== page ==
Development:Test-Driven Development

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Introduction

Test-driven development (aka TDD) is the practice of writing code which tests a number of possible scenarios (ideally all) around the various features of your application, while developing your application. Some people take this approach to the extreme and write a large number of tests before even starting to write the application itself.

OpenLP already has a well-established codebase, so we will not be following that extreme, but below are some why, what, how, when and who questions, with answers, which should help folks to understand how we are implementing TDD.

Questions about Test-Driven Development

Why do we write tests?

The goal of writing tests is to check so much functionality in your application that when you add a new feature or fix a bug, the tests will pick up any regressions or new bugs before the code is actually released.

Having tests allows faster development and at the same time keeping the code stable.

What do we test?

EVERYTHING!

On a more serious note, the goal is to test small segments of code, typically functions and methods.

You should also be writing a test for each logical path in the code. In other words, each if and else should be tested.

How do we write tests?

This question is answered nicely in the Unit Tests section. Additionally, each code path should have its own test. If you're writing more than one scenario in a test, you need to break your test up into separate tests for each scenario.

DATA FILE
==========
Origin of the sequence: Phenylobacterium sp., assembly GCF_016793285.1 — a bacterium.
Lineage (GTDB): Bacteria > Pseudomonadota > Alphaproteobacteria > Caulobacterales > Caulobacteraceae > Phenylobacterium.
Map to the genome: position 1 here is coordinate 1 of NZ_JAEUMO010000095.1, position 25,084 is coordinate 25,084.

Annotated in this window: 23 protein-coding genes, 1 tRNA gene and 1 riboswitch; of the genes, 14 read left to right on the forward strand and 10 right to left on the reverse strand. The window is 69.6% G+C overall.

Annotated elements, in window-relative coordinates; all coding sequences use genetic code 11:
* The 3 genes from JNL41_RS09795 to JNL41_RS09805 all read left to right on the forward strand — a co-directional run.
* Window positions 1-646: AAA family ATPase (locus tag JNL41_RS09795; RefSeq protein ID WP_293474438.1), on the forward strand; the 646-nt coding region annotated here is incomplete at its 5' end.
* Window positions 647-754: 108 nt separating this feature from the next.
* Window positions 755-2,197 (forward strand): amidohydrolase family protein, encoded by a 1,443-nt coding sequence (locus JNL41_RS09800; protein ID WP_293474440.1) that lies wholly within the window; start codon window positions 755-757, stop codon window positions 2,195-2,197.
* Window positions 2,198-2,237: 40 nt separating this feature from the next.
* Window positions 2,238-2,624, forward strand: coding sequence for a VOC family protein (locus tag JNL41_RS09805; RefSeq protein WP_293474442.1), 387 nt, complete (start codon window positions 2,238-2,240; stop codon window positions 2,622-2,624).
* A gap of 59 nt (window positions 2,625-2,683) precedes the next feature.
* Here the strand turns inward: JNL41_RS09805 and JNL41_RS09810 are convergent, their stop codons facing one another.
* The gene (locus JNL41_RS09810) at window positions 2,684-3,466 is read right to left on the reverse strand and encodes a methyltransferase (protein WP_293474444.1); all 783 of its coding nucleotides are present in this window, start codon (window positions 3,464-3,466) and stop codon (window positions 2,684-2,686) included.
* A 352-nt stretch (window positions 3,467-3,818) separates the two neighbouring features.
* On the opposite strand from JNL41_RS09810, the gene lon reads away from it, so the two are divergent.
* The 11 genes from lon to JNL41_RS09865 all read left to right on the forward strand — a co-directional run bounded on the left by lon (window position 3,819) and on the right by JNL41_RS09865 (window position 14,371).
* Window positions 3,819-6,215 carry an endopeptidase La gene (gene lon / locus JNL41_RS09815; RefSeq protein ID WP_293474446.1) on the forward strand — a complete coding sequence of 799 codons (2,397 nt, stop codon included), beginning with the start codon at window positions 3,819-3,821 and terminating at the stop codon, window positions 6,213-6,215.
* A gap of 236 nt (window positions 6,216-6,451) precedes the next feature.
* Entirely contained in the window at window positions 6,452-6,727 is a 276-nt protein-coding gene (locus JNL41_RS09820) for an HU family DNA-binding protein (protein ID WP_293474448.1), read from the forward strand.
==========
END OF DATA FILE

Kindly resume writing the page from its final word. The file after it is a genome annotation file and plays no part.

When do we write tests?

As mentioned before, some developers like to write a large set of tests before even embarking on writing application code. We are not quite that extreme, but here are some good practices to implement.

Before you code

You should write a test, or tests, before you start fixing that bug or implementing that feature.

Stub things out

If you're writing a new feature, it is often useful to stub out a few new methods that you'll be using, and then write tests around what those methods should be doing.

Reproduce the bug

If you're fixing a bug, write a test that specifically exploits that bug. This way, when you fix the bug you can double-check that you've fixed it by running that test and seeing that the test passes.

Who writes tests?

We all do! Any merge proposals for OpenLP 2.1 and higher will not be accepted without a test. Even if you're refactoring the code, add a new little test for some of the code you've just refactored. This way we can get as much of OpenLP tested as possible without having to put off development for 6 months while we write tests.